Up Front by Emma Hart

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Up Front: Absence of Malice

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  • Rachel Prosser,

    I used to love doing those tests. That sounds show-offy but its not - the idea of doing well or not doing well never entered my head. They were just fun. .

    I loved PA Tests.

    I totally relate to the episode of Friends when Monica takes the night class and is ultra cheerful there's a quiz on.

    I even remember doing a PA test voluntarily at home. Mum was giving the Social Studies one to third or fourth formers, and I was eight or nine and had a go. I remember her looking up the scaling chart which said I'd done really well for my age.

    But then, tests were always a chance to show I'd done well. I looked upon them as self-esteem affirming events. Unlike Cross-Country.

    Christchurch • Since Mar 2008 • 225 posts Report Reply

  • Rachel Prosser,

    Oooh, pedants' corner: Progressive Achievement Tests. Hence PA tests rather than PAT tests.

    I wonder if Public Address is a haven of PA test lovers?

    Christchurch • Since Mar 2008 • 225 posts Report Reply

  • Russell Brown,

    I wonder if Public Address is a haven of PA test lovers?

    That would be interesting. Anyone else?

    Auckland • Since Nov 2006 • 18503 posts Report Reply

  • Emma Hart,

    That would be interesting. Anyone else?

    Loved them. Multi-guess tests are a bunch of fun.

    Gotta be careful how you colour in those little circles, though.

    Christchurch • Since Nov 2006 • 4326 posts Report Reply

  • Isabel Hitchings,

    Ooooh I loved those PATs. I longed to get to play with the teacher's marking sheet that fitted over the answer form too

    But then, tests were always a chance to show I'd done well. I looked upon them as self-esteem affirming events. Unlike Cross-Country.

    Or netball.

    Christchurch • Since Jul 2007 • 702 posts Report Reply

  • giovanni tiso,

    That would be interesting. Anyone else?

    I have no earthly idea what you guys are even talking about.

    Wellington • Since Jun 2007 • 7320 posts Report Reply

  • Deborah,

    That would be interesting. Anyone else?

    Loved them. Looked forward to them.

    Klutz at sportz.

    Oh, and at last, a cultural reference that Giovanni doesn't get. That's a relief - he was showing everyone else up.

    Manawatu City • Since Nov 2006 • 1296 posts Report Reply

  • Sacha,

    Ooooh I loved those PATs.

    Me too - aced them, but I remember the focused internal satisfaction of me against the test, not really to do with other people at all. And I still want to call it a PAT test, so there.

    I longed to get to play with the teacher's marking sheet that fitted over the answer form too

    One of the benefits of a teacher in the house was I did get to play with that kewl marking overlay. God that's geeky.

    geek translator

    Which is often how I described my IT work which merged client support, interface design, business analysis, testing and - snap - technical writing. After writing the manual for software used to write manuals, I figured it was time for a change.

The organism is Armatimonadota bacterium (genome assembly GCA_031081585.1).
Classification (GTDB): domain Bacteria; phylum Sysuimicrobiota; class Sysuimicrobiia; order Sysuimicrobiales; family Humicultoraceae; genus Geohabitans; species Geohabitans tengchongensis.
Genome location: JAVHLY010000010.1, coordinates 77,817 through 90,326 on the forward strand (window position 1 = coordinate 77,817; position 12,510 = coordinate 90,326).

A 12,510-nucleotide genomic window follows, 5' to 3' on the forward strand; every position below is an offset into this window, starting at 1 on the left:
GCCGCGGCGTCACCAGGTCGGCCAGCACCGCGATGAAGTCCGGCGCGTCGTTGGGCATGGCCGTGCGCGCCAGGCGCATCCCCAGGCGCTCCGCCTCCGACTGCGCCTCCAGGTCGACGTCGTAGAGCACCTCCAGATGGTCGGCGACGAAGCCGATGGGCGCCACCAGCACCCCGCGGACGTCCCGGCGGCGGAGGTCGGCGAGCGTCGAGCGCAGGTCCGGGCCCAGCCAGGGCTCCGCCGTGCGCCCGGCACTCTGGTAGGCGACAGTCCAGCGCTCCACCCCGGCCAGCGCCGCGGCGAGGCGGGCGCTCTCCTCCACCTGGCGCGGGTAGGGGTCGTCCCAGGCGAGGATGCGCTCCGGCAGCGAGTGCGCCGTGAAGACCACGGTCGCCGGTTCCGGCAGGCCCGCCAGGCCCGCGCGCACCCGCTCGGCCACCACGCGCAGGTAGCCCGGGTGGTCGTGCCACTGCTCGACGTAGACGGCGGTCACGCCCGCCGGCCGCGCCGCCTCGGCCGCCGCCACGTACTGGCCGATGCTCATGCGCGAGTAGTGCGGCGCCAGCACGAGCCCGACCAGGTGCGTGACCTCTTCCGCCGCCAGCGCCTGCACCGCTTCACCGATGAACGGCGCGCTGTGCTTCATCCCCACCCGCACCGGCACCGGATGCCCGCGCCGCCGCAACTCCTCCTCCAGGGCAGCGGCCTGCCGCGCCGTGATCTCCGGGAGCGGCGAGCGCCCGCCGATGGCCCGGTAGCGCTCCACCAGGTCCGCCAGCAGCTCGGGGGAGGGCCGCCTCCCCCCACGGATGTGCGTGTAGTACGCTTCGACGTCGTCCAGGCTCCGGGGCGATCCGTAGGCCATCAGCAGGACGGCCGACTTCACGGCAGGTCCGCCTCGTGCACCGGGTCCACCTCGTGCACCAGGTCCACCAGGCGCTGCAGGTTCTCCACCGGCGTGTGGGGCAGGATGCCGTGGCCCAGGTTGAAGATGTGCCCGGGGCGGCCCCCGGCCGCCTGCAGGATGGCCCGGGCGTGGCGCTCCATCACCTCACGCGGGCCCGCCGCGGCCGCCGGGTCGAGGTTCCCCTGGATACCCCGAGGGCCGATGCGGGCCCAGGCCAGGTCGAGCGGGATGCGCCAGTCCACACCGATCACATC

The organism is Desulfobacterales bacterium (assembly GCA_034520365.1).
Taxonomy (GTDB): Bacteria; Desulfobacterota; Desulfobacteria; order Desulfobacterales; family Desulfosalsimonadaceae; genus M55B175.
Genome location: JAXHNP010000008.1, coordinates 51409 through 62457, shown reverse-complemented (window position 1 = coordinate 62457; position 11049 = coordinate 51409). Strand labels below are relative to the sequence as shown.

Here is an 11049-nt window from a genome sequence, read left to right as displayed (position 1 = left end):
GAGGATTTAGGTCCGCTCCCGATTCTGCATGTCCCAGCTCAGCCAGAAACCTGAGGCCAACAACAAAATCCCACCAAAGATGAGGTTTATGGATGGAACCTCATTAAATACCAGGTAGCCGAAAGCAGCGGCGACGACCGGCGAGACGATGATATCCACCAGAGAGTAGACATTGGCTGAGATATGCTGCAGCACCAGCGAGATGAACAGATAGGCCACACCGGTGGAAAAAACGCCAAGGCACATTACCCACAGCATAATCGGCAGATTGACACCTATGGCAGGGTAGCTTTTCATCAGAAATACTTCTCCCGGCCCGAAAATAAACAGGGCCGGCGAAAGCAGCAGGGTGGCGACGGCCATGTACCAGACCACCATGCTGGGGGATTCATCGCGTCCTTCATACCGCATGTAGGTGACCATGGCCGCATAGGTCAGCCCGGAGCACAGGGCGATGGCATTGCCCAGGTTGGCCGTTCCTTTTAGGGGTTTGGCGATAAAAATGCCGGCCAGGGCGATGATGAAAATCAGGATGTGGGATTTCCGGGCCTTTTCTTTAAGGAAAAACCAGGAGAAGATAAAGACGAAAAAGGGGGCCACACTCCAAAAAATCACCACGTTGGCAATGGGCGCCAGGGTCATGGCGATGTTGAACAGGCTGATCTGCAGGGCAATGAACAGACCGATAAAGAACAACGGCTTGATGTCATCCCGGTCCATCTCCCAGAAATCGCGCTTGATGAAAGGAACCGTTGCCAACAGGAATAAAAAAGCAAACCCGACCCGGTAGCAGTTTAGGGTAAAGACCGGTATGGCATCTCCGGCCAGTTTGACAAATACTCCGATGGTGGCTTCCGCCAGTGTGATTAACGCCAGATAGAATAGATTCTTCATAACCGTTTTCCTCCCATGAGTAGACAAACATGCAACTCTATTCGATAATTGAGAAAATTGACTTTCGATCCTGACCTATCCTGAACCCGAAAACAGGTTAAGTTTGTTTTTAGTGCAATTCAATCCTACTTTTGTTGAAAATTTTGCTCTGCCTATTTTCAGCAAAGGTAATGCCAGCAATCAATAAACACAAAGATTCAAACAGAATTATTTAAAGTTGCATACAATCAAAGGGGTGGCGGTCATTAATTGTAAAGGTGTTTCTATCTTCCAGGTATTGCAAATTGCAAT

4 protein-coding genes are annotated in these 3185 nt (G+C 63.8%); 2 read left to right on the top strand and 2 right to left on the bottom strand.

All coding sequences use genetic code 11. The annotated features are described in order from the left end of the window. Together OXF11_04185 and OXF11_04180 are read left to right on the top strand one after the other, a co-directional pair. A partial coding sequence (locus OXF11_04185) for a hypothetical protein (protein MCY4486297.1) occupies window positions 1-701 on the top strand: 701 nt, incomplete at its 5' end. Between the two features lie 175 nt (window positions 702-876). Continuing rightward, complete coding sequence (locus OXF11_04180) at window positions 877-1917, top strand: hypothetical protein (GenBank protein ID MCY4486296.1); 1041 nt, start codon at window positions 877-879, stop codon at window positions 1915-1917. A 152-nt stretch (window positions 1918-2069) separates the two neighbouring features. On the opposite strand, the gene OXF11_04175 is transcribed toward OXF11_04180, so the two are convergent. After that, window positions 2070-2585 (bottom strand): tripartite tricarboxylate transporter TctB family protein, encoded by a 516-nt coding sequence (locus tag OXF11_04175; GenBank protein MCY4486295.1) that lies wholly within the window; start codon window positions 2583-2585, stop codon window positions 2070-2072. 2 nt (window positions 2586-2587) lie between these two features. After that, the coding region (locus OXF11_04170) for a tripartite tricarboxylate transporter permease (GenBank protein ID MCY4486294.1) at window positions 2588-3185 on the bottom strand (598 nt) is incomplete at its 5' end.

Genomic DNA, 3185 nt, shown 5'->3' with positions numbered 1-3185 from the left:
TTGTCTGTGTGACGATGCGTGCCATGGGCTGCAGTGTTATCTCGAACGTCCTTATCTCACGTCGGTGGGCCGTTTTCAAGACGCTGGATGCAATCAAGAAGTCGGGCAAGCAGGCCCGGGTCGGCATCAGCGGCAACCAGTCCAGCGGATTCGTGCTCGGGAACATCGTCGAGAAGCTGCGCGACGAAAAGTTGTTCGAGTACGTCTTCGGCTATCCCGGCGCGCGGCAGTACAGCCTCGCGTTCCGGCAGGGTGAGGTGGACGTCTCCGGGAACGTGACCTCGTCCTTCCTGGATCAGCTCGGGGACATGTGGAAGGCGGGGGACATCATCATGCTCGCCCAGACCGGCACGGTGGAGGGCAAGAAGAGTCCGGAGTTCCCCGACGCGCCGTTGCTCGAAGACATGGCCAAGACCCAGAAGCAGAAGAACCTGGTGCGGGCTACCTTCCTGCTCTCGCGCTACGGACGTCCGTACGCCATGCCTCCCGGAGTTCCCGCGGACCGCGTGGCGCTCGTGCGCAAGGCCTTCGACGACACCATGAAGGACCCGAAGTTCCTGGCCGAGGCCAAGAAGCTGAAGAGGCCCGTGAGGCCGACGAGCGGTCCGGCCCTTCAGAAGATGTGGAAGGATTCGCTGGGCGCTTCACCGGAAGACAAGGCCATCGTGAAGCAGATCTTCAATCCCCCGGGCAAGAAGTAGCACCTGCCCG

Ak • Since May 2008 • 16262 posts Report Reply

  • Sacha,

    I have no earthly idea what you guys are even talking about.

    Standardised testing for every kiwi schoolchild, oddly enough..

    Ak • Since May 2008 • 16262 posts Report Reply

  • giovanni tiso,

    Oh, and at last, a cultural reference that Giovanni doesn't get. That's a relief - he was showing everyone else up.

    Of course it doesn't help to live in the land of the long wide acronym. And school seems to bring out the worst, for some reason. I'm a trustee at my school - ops, I mean, I'm on the BOT. Midway through the average meeting, after we've discussed our compliance to the NAGs dictated by the MoE and we've heard the latest results from the STAR test - which is called STAR even if you happen to SUCK - I begin to sob.

    Wellington • Since Jun 2007 • 7320 posts Report Reply

  • Deborah,

    But was it centrally reported? As far as I can recall, teachers used it to gauge children's abilities and knowledge at the start of the year, so that they could plan their teaching activities accordingly. At least, that was the ideal. I mostly recall the nun who used it to group the class into smarties and dummies, and because I had started school late that year, and missed all the tests (oh noes!), I got grouped with the dummies. We were not treated very nicely at all. I made my own exit from that group fairly rapidly, but it was a lost year for the kids who continued to be apostrophised as "dummies."

    Manawatu City • Since Nov 2006 • 1296 posts Report Reply

  • Isabel Hitchings,

    I never had a clue what the tests were used for and never knew hos I did either (except when my third form English teacher told my parents about my high reading comprehension result). I just liked filling in the forms.

    Christchurch • Since Jul 2007 • 702 posts Report Reply

  • Sacha,

    I don't know if PAT was nationally collated or reported (someone else here might). I'd guess it was used for streaming in at least some schools, but I was too young to care about such things.

    Ak • Since May 2008 • 16262 posts Report Reply

  • Sacha,

    I like this thread. :)

    Ak • Since May 2008 • 16262 posts Report Reply